In his homily at the Easter Vigil Mass at St Chad’s cathedral Archbishop Bernard Longley began by showing how through the readings from the Old Testament [read at the Vigil] we have accompanied the Jewish people in their longing for the Messiah. The Archbishop explained that: ‘Their long journey of faith, still searching for the promised land where the Lord’s anointed will reign, echoes our own pilgrimage of faith as we continue to search with longing eyes for Christ in the midst of our own darkness.’
It is in reading the Old Testament that we glimpse the glimmer of light grow more bright as the prophets and seers of old pointed with increasing brightness to the coming of the Messiah, Jesus of Nazareth. We owe the Jewish people, our elder brother in faith, a debt of gratitude, for God choosing them to be the people through whom the revelation of his love would become a reality for us to see in Christ.
Archbishop Bernard said: ‘In the darkness of our Vigil we have kindled a flame – carried the Paschal candle in procession with the light of Christ before us. We have acknowledged the risen Lord as the true source of light for the world and as the one for whom we all long, for whom we have been created with eyes that are searching for him.’
A sense of restlessness and longing is a recurring theme in St Mark’s account of the resurrection of Jesus. St Mark captures this beautifully in the devotion of the women who went to the tomb ‘just as the son was rising.’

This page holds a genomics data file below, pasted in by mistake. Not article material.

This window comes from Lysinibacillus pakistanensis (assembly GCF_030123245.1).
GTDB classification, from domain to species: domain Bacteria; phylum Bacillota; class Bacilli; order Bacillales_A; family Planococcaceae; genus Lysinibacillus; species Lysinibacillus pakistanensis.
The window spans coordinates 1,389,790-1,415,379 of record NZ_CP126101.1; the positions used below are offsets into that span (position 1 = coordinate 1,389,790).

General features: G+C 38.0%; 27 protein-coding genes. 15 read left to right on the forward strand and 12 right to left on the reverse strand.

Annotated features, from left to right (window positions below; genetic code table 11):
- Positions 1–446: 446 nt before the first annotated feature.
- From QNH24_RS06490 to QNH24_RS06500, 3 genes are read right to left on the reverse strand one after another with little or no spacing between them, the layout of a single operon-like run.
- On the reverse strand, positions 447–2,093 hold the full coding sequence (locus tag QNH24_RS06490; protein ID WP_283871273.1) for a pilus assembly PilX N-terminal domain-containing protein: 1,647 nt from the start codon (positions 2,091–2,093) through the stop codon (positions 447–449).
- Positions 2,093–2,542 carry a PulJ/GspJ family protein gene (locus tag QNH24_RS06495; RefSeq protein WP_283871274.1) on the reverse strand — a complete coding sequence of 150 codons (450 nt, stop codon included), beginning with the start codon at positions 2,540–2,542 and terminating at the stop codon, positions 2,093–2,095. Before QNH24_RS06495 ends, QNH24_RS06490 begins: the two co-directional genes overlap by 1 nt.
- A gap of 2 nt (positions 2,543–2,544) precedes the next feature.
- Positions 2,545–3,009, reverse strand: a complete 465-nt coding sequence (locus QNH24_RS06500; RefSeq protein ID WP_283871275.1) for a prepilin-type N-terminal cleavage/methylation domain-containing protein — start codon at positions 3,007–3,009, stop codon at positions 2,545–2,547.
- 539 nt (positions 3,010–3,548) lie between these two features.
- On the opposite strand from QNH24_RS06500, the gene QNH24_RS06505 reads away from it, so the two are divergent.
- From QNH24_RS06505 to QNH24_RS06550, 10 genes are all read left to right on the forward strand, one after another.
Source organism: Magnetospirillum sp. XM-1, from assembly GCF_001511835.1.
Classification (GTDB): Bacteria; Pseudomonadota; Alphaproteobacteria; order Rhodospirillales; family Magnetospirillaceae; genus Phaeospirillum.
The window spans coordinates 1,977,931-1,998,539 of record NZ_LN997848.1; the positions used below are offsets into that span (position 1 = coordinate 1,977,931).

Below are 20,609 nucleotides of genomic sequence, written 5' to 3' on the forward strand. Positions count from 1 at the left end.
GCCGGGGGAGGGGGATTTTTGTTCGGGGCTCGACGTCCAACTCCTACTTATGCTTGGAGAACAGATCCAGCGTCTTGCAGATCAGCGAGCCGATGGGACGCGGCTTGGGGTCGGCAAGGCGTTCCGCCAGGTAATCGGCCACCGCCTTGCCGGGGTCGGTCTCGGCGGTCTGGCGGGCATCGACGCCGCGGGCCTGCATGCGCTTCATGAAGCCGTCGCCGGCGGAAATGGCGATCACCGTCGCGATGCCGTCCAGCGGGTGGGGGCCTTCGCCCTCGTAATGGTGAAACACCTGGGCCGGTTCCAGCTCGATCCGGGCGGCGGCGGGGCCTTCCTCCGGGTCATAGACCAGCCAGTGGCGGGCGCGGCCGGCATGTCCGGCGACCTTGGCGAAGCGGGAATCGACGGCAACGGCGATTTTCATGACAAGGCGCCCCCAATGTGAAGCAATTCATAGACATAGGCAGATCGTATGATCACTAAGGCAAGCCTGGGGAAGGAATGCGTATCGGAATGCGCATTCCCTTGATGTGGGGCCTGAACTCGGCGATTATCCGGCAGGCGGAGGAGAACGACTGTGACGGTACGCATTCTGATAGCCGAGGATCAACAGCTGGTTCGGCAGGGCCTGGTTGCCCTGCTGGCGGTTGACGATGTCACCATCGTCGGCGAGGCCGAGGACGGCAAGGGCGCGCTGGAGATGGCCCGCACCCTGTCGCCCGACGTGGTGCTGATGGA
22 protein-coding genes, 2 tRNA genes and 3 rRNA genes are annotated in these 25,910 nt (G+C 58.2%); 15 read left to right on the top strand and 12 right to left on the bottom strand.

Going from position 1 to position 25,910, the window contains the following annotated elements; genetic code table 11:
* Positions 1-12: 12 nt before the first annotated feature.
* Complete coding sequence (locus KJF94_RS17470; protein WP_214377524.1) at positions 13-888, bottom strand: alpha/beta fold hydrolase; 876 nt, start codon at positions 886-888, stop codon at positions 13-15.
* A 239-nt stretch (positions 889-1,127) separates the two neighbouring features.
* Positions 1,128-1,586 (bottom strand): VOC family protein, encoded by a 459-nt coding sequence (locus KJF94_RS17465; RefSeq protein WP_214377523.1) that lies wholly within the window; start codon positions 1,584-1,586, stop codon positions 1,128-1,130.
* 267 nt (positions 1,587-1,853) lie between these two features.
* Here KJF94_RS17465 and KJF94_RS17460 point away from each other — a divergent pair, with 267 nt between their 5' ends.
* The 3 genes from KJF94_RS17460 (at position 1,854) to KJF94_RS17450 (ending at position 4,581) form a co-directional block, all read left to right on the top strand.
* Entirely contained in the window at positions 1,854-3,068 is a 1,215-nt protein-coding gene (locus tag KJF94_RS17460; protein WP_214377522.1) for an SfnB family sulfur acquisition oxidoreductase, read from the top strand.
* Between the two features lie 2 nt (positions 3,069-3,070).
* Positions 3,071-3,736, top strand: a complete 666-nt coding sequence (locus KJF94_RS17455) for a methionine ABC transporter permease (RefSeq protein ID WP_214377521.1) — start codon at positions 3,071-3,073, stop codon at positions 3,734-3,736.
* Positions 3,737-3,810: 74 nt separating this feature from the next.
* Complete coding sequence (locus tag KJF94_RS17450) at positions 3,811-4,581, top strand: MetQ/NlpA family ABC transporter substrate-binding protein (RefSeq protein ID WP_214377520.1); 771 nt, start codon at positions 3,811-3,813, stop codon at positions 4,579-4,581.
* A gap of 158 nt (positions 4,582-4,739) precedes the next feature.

Archbishop Bernard said: ‘We can sympathise with the three women – what they saw dazzled them and they needed time to absorb its meaning. They were perplexed on seeing the stone, they were struck with amazement at seeing the young man, and they ran away from the tomb because they were frightened out of their wits; and they said nothing to a soul, for they were afraid. Longing eyes are not always ready for what they see and need time to discern its meaning.’
With the same longing hearts four catechumens entered the waters of baptism and four Christians from traditions entered into full communion with the Catholic Church through the anointing of Confirmation.
Archbishop Bernard concluded his sermon with an exhortation that having gazed on the light of the wood of the cross at the Easter fire and Paschal candle, this same light illuminates the recesses of our own souls and the presence of Christ becomes ever more radiant within us. He said: ‘It is a light that will shine forever, beyond our fears and disappointments, beyond our suffering and sadness and infinitely beyond the shadow of the grave. May the light of the risen Christ continue to burn brightly within us these fifty days of Easter and beyond.’
To read the Archbishop’s homily in full please click here: EASTER VIGIL 2015